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I know what most people mean when they describe someone as "political." They mean they're tedious. They mean someone who is always angry, repetitive, boring, and don't forget repetitive. They're afraid they're going to dominate a gathering with speeches or worse, make them eat kale. I've met the people who fit this category. You can only hope they all end up having to sit next to each other someday on the same bus.

What confuses me are the people who claim they are not "political", as if you could take it off and hang it up like a coat. I saw one recently stomping through a party trying to turn off the faucets of conversation everywhere about, for instance, the Electoral College, as though the room would flood. It's especially entertaining to watch them parse songs as either "political" or "not political" considering the many efforts, both historic and contemporary, to prohibit indigenous music, or religious music, or music entirely.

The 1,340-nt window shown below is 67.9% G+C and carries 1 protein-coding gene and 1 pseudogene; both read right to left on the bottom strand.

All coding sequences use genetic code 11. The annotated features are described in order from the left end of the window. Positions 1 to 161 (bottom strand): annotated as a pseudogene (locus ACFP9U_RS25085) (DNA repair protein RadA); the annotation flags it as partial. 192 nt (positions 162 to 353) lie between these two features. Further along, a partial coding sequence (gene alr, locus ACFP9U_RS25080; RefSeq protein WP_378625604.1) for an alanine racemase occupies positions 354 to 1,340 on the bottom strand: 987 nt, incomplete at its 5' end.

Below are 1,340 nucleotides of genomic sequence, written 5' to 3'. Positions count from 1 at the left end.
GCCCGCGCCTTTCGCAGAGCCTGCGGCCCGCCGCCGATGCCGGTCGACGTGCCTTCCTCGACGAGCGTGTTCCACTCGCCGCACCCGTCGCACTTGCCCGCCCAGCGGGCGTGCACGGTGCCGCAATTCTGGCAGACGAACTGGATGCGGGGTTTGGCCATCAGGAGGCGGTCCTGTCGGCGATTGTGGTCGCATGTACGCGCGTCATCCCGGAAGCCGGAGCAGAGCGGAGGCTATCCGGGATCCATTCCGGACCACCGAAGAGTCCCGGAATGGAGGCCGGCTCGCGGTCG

How do they do it? My hat is off to the exhausted people who try. It's a touchy time, after the recent election, and it's hard dodging the mea culpas and analyses flying through the air like butterflies in spring. It's hard to know where the third rail is in a room full of strangers, who might well be at musical, let alone political, odds.

But one thing I am sure of is that after you've ironed all the politics out of your Thanksgiving, your gathering, your songs, your speech, and the patterns of your life, I hope somebody lets you know that you've committed an extremely political act. That is, if you haven't silenced them entirely.

With a Perspective, this is Carol Denney.


Carol Denney is a musician, writer and activist living in Berkeley.